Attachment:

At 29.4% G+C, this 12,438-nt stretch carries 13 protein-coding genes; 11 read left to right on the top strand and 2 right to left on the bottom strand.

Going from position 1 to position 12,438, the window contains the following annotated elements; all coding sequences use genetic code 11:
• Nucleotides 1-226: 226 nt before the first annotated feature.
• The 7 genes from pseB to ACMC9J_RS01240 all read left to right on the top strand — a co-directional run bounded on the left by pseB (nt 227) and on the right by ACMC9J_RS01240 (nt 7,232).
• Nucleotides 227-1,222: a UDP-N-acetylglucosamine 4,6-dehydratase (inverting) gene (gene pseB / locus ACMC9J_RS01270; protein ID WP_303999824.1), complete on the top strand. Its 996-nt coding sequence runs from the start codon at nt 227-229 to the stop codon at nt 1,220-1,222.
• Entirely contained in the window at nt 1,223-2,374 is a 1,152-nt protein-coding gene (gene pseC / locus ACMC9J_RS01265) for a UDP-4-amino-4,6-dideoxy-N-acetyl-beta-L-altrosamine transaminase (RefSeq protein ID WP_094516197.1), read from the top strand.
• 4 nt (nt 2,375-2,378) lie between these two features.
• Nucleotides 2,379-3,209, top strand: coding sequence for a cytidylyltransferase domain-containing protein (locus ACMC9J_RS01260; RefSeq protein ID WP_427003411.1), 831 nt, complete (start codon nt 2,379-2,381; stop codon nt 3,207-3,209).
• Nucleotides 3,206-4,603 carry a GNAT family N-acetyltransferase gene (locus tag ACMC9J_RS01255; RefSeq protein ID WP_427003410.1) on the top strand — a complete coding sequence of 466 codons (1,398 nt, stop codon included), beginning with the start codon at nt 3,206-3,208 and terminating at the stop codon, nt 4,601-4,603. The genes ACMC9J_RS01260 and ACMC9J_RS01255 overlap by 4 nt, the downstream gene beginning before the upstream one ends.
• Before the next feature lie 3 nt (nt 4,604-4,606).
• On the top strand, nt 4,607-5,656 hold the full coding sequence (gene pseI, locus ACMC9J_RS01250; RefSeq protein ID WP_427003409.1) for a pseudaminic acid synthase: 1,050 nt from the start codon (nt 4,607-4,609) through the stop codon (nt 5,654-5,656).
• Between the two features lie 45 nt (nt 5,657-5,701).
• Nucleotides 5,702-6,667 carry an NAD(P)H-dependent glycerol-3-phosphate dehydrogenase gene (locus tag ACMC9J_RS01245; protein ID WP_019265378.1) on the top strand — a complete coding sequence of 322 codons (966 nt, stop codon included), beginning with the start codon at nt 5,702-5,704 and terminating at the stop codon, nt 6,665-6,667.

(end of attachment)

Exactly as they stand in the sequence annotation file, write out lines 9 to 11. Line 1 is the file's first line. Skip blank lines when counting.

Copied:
• Nucleotides 3,206-4,603 carry a GNAT family N-acetyltransferase gene (locus tag ACMC9J_RS01255; RefSeq protein ID WP_427003410.1) on the top strand — a complete coding sequence of 466 codons (1,398 nt, stop codon included), beginning with the start codon at nt 3,206-3,208 and terminating at the stop codon, nt 4,601-4,603. The genes ACMC9J_RS01260 and ACMC9J_RS01255 overlap by 4 nt, the downstream gene beginning before the upstream one ends.
• Before the next feature lie 3 nt (nt 4,604-4,606).
• On the top strand, nt 4,607-5,656 hold the full coding sequence (gene pseI, locus ACMC9J_RS01250; RefSeq protein ID WP_427003409.1) for a pseudaminic acid synthase: 1,050 nt from the start codon (nt 4,607-4,609) through the stop codon (nt 5,654-5,656).